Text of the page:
Creating a Pull Request
We use a standard fork-and-branch workflow. See https://blog.scottlowe.org/2015/01/27/using-fork-branch-git-workflow/ for a good introduction.
Here are some tips and tricks to make the process of contributing as smooth as possible.
- Adhere to the guidelines described in this folder.
- Discuss your contribution before and while you are working on it. Create an issue to discuss your general ideas and questions. For more detailed and longer conversations, you could also make use of Isabelle’s Zulip.
/<path to isabelle>/bin/isabelle build -vD .to check if your project compiles before sending a PR
- Create a pull request from a feature branch on your personal fork, as explained in the link above, or from a branch of the main repository if you have commit access.
- If you have made a lot of changes/additions, make many PRs containing small, self-contained pieces. This helps you get feedback as you go along, and it is much easier to review. This is especially important for new contributors.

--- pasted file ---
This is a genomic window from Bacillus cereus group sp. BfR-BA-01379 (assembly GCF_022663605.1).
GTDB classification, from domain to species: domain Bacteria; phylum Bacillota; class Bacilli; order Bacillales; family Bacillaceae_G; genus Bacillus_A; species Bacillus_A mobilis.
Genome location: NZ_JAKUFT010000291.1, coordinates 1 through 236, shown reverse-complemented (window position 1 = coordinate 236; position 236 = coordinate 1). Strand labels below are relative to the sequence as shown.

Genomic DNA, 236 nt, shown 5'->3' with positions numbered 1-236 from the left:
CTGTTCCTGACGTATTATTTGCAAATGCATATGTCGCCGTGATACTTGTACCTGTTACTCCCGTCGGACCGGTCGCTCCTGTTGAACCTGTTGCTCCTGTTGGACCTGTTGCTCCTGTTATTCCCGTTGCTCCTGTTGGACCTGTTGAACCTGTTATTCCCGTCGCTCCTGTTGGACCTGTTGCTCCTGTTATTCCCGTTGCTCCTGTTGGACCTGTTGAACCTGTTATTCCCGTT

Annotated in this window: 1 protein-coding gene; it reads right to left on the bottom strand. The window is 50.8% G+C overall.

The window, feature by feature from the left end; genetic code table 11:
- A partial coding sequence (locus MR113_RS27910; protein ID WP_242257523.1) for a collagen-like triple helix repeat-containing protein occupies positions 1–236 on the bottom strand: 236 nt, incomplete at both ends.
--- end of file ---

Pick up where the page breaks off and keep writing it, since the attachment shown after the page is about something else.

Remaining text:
- Answer the following three questions in your PR:
- What: What is this PR about?
- Why: Why is this PR useful/what is the problem you solve?
- How: How did you create the feature/solve the problem?
- Check the code-review checklist below.
- As for commits, bugs closed by the PR should be listed on a separate line in the footer prefixed with “Closes”.
When creating or reviewing a pull request, make sure you can tick all boxes of the following checklist:
Check: * [ ] coding style * [ ] documentation * [ ] for tactics: * [ ] tests * [ ] efficiency (make sure at least it's not outrageously inefficient) * [ ] it fits the overall library design